I have something to confess. I like to look at and critique lender’s websites. Some are really good. But many make the financial industry look dated and behind the times. Here’s the thing. With the popularity that peer-to-peer lenders and other online models bring to the financial industry, there is no better time to start thinking about improving the experience users have with your website, and therefore, your brand.
There are many more reasons why websites matter:
- It’s usually the first interaction your future borrowers have with you.
- Consumers conduct significantly more research before engaging with you. Even on mobile devices.
- Use your website as an engagement channel instead of one-way communication.
Ultimately, your website can be used to nurture the relationship with your customers and can become part of your brand’s differentiation.
The good news is that it’s not about resources. A small company can have an amazing website that makes their brand shine while a large company may have an antiquated, outdated site. It’s more about taking a proactive approach. You should view your website as an ever evolving communication channel instead of something you redo every couple of years.
Below are four tips you should consider doing to your website to improve user experience. It’s a fairly technical list, but it will help you know what to look for and what to ask your web developer when making website decisions.
#1. Adopt a mobile-first strategy.
I don’t think I have to mention that the percentage of people using their phones to browse the web has increased exponentially, but here are the Pew Center’s latest smartphone stats if you’re curious. It has gotten to the point that google recently placed a ranking signal for user experience on mobile.
Doing a mobile-first strategy means that you make design, copy and code/technology choices considering the mobile user experience first and expand from there. The idea is to design your website so that visitors to your site have a good experience on any device, even those with a small screen and slow internet connection.
So your main focus is going to be design for multiple screen sizes and speed. This has several implications, which lead to my next points.
#2. Improve Your Website’s Speed.
Improving how quickly your website loads on mobile devices is fairly technical. Here’s a list of to-do items to get you started (sorted by impact):
- Optimize images – Optimizing images means compressing them, serving smaller images (and therefore smaller file size) on mobile devices and accounting for retina type displays with 2x the resolution of regular screens. Want to learn more? Check out Google’s detailed post on optimizing images.
- Minimize overall page size – A good goal to have is to keep websites at 500kb or less. This goal limits your design choices and options. But that’s a good thing.
- Use a CDN – CDN or Content Delivery Network is a service you can use to reduce load time by minimizing distance latency. Learn more about CDNs here. It’s a cheap solution that will have a quick and direct impact on your website’s speed.
- Minimize HTTP requests – The lower the better. For example did you know that Apple’s newest homage design only makes 36 requests? It loads in .5 seconds!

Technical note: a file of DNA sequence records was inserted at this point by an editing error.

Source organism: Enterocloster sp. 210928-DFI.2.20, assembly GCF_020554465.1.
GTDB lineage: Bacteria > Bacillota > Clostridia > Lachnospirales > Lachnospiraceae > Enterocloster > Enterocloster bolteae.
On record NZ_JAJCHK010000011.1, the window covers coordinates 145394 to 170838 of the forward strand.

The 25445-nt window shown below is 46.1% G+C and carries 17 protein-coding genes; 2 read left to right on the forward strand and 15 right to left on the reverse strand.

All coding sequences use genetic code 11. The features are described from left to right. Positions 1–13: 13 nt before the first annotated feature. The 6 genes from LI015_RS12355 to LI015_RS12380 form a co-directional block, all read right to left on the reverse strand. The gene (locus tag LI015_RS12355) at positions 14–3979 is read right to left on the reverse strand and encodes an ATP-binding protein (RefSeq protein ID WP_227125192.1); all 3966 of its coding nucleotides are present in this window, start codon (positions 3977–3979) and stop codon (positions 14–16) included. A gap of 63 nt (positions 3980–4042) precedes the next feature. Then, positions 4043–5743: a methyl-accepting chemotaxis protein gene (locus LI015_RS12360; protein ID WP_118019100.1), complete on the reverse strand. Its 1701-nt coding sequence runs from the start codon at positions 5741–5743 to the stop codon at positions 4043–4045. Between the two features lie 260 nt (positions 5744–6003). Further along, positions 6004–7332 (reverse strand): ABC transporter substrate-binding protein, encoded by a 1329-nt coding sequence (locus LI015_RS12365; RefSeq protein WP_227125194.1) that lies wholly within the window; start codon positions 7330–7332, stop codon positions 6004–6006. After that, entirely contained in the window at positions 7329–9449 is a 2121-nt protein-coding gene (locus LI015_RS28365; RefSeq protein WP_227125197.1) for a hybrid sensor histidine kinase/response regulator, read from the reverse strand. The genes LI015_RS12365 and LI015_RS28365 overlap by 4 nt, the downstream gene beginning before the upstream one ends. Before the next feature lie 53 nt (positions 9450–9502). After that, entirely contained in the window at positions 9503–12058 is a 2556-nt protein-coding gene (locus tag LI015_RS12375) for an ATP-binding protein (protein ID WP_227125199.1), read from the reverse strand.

Want to know how your website performs? Check out these two free website speed test tools:
http://tools.pingdom.com - This is one of the website speed test tools I use the most. You can look at the number of http requests your website makes, look at the history speed, and it makes recommendations on how to get a better speed score.
http://www.webpagetest.org/ - This is a pretty good tool to test your website's speed as well. However it's usefulness is hampered by ads and a waiting queue.
https://developers.google.com/speed/pagespeed/insights/ - More technical details from Google’s recommendations on website speed and mobile-friendly design.
#3. Create a mobile-friendly design.
Your website should look great on mobile devices and expand from there. The most common way to do this is to create mobile-sized chunks of information.
For example, mobile-first design is the reason why you have seen the rise in simple iconography:
*Source: NerdWallet’s home page design includes simple iconography.
The simple icons are both really small in size (usually less than 1kb) and can be served as sprites, which minimizes requests.
The best way to explain good mobile design is through examples:
#4 Make data driven decisions
Most people are familiar with Google Analytics and the fact that you should be using that data to make decisions. However there’s a lot more to that.
Instead of only focusing on stats like number of sessions, or visits per month, you should look at data from your visitor’s perspective. A really good tool to do that is www.luckyorange.com, a service that lets you record how users interact with your site and provides heat maps among other analytics.
If you have enough visits to your website, then you should be testing different design choices, google analytics’ A/B (experiments) tool is a good place to start as well as www.optimizely.com
There’s a fifth point of good web design when it comes to consumer lenders. It’s the convergence of applying some of the ideas of this post to customer portals, web-based originations, and everything that comes with that. But that’s far too technical. Maybe I’ll write about it later.
To wrap up
I’ll be the first to admit it's hard to quantify the true ROI of updating your website. It gets muddled in the ever-changing macroeconomics, seasonality, and other company changes. One approach is to have goals setup on Google Analytics. It would also be a good idea to track customer retention and the role your website plays in it. Just keep in mind that in today's environment, a modern website is more of a requirement of good branding and less about trying to figure out the exact return on investment.